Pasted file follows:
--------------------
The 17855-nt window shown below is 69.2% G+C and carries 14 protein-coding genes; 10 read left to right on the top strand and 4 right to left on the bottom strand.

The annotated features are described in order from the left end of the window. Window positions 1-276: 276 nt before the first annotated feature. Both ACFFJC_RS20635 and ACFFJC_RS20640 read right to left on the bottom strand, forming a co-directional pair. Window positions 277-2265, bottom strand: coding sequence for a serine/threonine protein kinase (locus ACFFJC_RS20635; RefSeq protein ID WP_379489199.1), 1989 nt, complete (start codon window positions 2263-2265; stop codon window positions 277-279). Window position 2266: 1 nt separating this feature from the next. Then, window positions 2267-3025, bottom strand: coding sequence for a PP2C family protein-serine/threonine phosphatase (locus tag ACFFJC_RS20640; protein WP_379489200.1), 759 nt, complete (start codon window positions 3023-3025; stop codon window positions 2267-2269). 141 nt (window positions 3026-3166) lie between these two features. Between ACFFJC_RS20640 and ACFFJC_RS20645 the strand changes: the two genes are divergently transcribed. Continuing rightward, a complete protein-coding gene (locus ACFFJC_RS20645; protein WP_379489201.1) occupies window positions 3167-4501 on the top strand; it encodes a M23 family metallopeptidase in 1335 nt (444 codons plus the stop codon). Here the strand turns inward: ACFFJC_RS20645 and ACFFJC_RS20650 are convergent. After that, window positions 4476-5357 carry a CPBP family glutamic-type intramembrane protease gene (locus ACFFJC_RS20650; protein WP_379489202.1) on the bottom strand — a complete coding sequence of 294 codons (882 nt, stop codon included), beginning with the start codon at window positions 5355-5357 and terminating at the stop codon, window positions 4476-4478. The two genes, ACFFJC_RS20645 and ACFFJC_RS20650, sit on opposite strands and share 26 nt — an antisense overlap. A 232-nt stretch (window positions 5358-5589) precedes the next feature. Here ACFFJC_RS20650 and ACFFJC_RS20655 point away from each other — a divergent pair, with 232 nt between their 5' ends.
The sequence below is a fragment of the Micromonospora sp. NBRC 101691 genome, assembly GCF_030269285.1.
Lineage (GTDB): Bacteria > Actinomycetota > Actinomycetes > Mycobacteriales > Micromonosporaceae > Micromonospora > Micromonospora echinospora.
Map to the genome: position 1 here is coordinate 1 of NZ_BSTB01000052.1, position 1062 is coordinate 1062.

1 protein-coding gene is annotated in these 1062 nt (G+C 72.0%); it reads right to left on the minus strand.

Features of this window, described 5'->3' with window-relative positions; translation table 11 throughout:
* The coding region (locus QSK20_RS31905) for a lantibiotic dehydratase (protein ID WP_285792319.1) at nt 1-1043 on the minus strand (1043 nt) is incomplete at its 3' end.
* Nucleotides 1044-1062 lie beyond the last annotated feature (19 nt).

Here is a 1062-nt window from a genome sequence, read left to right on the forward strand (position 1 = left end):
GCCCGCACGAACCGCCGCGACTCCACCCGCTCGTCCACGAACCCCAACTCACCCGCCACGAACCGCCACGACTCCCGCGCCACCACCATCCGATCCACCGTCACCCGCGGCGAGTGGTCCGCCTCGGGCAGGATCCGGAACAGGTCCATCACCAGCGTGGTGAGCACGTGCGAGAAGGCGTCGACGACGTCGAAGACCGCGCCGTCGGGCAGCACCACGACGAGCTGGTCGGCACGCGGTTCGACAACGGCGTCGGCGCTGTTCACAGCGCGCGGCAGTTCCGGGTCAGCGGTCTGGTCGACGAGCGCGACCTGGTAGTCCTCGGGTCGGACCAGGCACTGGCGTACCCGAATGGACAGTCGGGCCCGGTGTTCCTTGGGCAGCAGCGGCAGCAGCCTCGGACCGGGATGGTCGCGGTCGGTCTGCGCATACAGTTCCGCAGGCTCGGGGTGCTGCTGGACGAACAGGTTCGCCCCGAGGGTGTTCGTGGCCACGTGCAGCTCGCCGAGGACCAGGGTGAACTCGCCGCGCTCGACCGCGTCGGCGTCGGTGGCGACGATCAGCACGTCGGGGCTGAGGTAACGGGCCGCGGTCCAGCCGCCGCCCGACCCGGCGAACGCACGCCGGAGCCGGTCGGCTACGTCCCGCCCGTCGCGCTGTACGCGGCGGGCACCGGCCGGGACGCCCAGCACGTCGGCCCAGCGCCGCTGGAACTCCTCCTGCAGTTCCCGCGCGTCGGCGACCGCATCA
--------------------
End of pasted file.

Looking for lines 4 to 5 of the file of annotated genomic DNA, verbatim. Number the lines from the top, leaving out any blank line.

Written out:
Lineage (GTDB): Bacteria > Actinomycetota > Actinomycetes > Mycobacteriales > Micromonosporaceae > Micromonospora > Micromonospora echinospora.
Map to the genome: position 1 here is coordinate 1 of NZ_BSTB01000052.1, position 1062 is coordinate 1062.